Home Emergency Supplies

It’s important to plan in advance for alternative ways of caring for your needs if normal community services have been disrupted. The information provided in these lists offers suggestions and safety tips to help you prepare for the unexpected.


  • Store two or three alternative sources of light:
  • Home power-failure lights are an inexpensive way to provide immediate emergency lighting during power failures.
  • Flashlights — solar, windup, shake-up or battery-operated.
  • Light sticks –  these can provide light for 1 to 12 hours. (They’re also great if there is concern about gas leaks, as these won’t ignite the gas).
  • Candles – kept in candle holders or glass jars taller than the candle in case the candle is knocked over.
  • Camping lanterns – store extra fuel, wicks, mantles and matches – use only outdoors.


Make sure you have at least one alternative way to cook your food:

  • Barbecues, camp stoves, Sterno stoves and hibachis. Store extra propane, charcoal, lighter fluid and matches outside.
  • Outdoor chiminea or camp fire pit.
  • Fireplaces – inspect chimney and flue for cracks before using.
  • Fondue pots and chafing dishes – store extra fuel.
  • Pressure Cookers and old fashioned hay boxes can reduce fuel consumption.

Quick Tips

  • Heavy-duty aluminium foil – requires less clean up than a pan.
  • Paper plates and cups, plastic utensils and paper towels.


Make sure you have other shelter options available in case your home is too damaged or flooded.

  • Tent or waterproof tarp
  • Sleeping bags
  • Blankets
  • Mylar blankets
  • Newspapers (for insulation)
  • Air mattresses or cots


If the water or septic field lines are damaged or if damage is suspected, do not flush the toilet. Avoid digging holes in the ground as untreated raw sewage can pollute fresh ground water supplies, attract flies and spread disease. Instead, temporarily store human waste in plastic bags, as per the guidelines below:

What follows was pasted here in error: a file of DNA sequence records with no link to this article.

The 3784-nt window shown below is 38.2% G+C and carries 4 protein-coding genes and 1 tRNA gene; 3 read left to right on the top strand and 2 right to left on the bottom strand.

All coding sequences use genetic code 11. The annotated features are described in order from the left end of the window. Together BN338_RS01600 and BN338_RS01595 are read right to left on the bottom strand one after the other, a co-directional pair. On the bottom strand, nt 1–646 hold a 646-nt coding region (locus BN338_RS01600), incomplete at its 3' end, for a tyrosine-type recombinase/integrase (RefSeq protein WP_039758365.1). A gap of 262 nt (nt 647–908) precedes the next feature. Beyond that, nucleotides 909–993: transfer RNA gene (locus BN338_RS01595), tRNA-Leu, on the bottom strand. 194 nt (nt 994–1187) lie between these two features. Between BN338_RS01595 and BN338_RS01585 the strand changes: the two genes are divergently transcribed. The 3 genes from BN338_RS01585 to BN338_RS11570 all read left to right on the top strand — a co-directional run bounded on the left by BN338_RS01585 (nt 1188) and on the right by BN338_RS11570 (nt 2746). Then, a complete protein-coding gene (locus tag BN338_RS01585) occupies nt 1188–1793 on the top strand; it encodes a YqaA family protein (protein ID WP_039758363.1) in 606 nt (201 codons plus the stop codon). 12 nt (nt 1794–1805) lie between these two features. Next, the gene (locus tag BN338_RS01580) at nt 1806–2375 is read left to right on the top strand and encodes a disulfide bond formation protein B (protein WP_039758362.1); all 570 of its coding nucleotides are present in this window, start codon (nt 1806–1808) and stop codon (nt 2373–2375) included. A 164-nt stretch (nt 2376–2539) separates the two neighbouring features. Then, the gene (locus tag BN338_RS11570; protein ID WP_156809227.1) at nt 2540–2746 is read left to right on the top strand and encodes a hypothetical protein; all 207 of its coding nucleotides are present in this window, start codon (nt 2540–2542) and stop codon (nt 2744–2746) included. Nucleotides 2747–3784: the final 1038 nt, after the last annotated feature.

• Store a large supply of heavy-duty plastic bags, twist ties, disinfectant (powdered chlorinated lime – but not quick lime), and toilet paper.
  • A good disinfectant that is easy to use is a solution of 1 part liquid bleach to 10 parts water (dry, powdered bleach is caustic and not safe for this use).
  • If toilets cannot be flushed, remove water from the bowl, stuff with a rag and line it with a heavy-duty plastic bag. After use, add a small amount of deodorant or disinfectant. When bag is full, securely tie the bag, and dispose of it in a large trashcan with a tight fitting lid.
  • Portable camp toilets, small trash cans or sturdy buckets lined with heavy-duty plastic bags are other alternatives for waste disposal.
  • Large zip lock plastic bags and toilet paper should be kept at work and in the car for use if you are away from home.
  • Commercially-available human waste bags will gel the waste and start to biodegrade it instantly.

Storage Suggestions

Storage Tips

  • If you have a camper or trailer, you may already have all the emergency supplies you need.  Remember to restock so that your emergency home away from home is ready for emergencies.
  • Perishable supplies will remain stable longer if they are stored in a cool, dark place.
  • One method of storing emergency supplies is to place them in a large, covered garbage can, preferably plastic or rubber and on wheels.  Put the contents inside a tightly-closed plastic bag before placing them in the can. Label the can with its contents.
  • In a shed or other outbuildings, make sure that all supplies are up off cement floors (condensation will rust cans), and away from gasoline and chemicals that can contaminate your supplies.
  • Be sure that squirrels and mice can’t get into them and don’t use outdoor storage or unheated attics for goods that can be damaged by freezing.
  • Also consider a closet floor, behind a sofa or under a bed preferably close to an exit.

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